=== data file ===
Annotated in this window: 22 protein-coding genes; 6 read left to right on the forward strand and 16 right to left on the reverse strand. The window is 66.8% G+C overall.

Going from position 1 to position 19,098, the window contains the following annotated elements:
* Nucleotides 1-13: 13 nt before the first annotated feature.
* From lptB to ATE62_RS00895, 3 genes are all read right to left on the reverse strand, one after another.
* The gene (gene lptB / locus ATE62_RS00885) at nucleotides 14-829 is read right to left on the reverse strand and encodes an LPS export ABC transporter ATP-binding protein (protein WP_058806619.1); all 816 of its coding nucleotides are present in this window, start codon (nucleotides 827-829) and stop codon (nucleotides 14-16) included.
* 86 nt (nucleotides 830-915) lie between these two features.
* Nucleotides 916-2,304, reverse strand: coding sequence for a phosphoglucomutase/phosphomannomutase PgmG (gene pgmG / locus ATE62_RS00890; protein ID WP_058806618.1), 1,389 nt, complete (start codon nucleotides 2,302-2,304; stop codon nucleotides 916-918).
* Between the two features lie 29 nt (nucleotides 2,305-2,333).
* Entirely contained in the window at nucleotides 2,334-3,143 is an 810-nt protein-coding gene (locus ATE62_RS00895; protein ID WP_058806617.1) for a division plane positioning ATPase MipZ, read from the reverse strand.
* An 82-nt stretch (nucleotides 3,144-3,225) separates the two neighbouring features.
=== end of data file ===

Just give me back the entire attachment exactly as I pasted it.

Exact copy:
Annotated in this window: 22 protein-coding genes; 6 read left to right on the forward strand and 16 right to left on the reverse strand. The window is 66.8% G+C overall.

Going from position 1 to position 19,098, the window contains the following annotated elements:
* Nucleotides 1-13: 13 nt before the first annotated feature.
* From lptB to ATE62_RS00895, 3 genes are all read right to left on the reverse strand, one after another.
* The gene (gene lptB / locus ATE62_RS00885) at nucleotides 14-829 is read right to left on the reverse strand and encodes an LPS export ABC transporter ATP-binding protein (protein WP_058806619.1); all 816 of its coding nucleotides are present in this window, start codon (nucleotides 827-829) and stop codon (nucleotides 14-16) included.
* 86 nt (nucleotides 830-915) lie between these two features.
* Nucleotides 916-2,304, reverse strand: coding sequence for a phosphoglucomutase/phosphomannomutase PgmG (gene pgmG / locus ATE62_RS00890; protein ID WP_058806618.1), 1,389 nt, complete (start codon nucleotides 2,302-2,304; stop codon nucleotides 916-918).
* Between the two features lie 29 nt (nucleotides 2,305-2,333).
* Entirely contained in the window at nucleotides 2,334-3,143 is an 810-nt protein-coding gene (locus ATE62_RS00895; protein ID WP_058806617.1) for a division plane positioning ATPase MipZ, read from the reverse strand.
* An 82-nt stretch (nucleotides 3,144-3,225) separates the two neighbouring features.